When I was a little girl, my mother sometimes used the phrase, “His name is mud.” Of course, I thought the person to which she was referring was dirty and icky and caked with that stuff of which swamps are made. Later, I discovered, I was wrong. The expression is, “His name is Mudd” with Mudd referring to that doctor who assisted the assassin of President Lincoln on his attempted escape, and meaning scurrilous, despicable, wicked.
Now, mud in Maine is with a small “m” and, indeed, means dirt mixed with water. Mud season in Maine is March and April when all the ice and snow are melting and doing the woo-hoo dance with ground soil. This is not the time and place to wear your Gucci heels.
Here is a word for you. Tipicditocreps is a scientific term applied to a clay-type soil that is widespread in Maine. Samantha Langley-Turnbaugh is a professor of Environmental Science and Policy at the University of Southern Maine. She says certain properties of the clay favor production of the mud, unlike other soil types. ”You get mud when the water can’t infiltrate into the soil fast enough; if you have very sandy soil water can run off so you never have mud. You need water staying on the surface of the soil, if run-off is greater than infiltration, that’s when you get mud.”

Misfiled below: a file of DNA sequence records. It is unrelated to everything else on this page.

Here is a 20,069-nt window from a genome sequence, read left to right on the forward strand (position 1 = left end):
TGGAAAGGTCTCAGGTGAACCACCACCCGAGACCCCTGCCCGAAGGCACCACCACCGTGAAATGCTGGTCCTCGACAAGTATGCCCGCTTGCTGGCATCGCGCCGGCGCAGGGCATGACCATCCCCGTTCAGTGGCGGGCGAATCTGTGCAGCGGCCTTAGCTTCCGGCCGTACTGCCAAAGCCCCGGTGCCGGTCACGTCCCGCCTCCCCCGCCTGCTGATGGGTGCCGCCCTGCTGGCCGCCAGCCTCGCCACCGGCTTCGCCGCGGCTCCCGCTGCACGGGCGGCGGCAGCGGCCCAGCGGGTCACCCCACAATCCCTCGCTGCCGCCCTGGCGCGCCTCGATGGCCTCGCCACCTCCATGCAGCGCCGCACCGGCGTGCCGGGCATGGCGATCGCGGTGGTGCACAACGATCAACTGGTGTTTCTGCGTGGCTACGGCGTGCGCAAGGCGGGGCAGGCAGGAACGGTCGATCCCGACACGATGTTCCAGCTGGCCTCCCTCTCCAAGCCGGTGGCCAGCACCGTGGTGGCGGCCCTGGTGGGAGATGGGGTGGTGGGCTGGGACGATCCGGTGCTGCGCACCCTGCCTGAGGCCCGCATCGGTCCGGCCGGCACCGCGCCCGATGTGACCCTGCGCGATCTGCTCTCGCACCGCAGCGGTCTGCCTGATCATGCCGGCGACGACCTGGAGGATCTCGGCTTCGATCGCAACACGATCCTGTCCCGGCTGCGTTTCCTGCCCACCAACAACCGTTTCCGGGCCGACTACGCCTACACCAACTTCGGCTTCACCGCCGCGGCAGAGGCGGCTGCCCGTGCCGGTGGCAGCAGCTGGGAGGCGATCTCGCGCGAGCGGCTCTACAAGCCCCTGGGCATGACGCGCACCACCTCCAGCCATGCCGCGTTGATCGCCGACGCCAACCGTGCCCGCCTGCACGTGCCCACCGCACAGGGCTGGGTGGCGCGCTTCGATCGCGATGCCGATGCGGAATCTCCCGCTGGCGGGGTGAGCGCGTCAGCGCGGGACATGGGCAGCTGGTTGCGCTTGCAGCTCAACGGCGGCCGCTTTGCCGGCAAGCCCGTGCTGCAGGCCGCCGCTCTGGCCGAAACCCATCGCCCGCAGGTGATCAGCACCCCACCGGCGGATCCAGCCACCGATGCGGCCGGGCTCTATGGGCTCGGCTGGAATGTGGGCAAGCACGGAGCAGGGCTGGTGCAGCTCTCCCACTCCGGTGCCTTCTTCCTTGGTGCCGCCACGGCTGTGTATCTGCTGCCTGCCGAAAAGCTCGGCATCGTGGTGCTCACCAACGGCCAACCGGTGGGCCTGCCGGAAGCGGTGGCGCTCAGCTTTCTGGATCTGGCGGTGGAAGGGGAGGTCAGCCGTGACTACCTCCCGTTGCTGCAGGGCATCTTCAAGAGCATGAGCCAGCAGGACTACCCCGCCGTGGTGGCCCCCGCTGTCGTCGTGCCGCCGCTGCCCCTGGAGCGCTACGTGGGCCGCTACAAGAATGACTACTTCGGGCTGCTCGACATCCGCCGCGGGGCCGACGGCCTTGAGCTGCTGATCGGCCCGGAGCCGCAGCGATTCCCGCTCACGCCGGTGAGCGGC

Thus endth the lesson.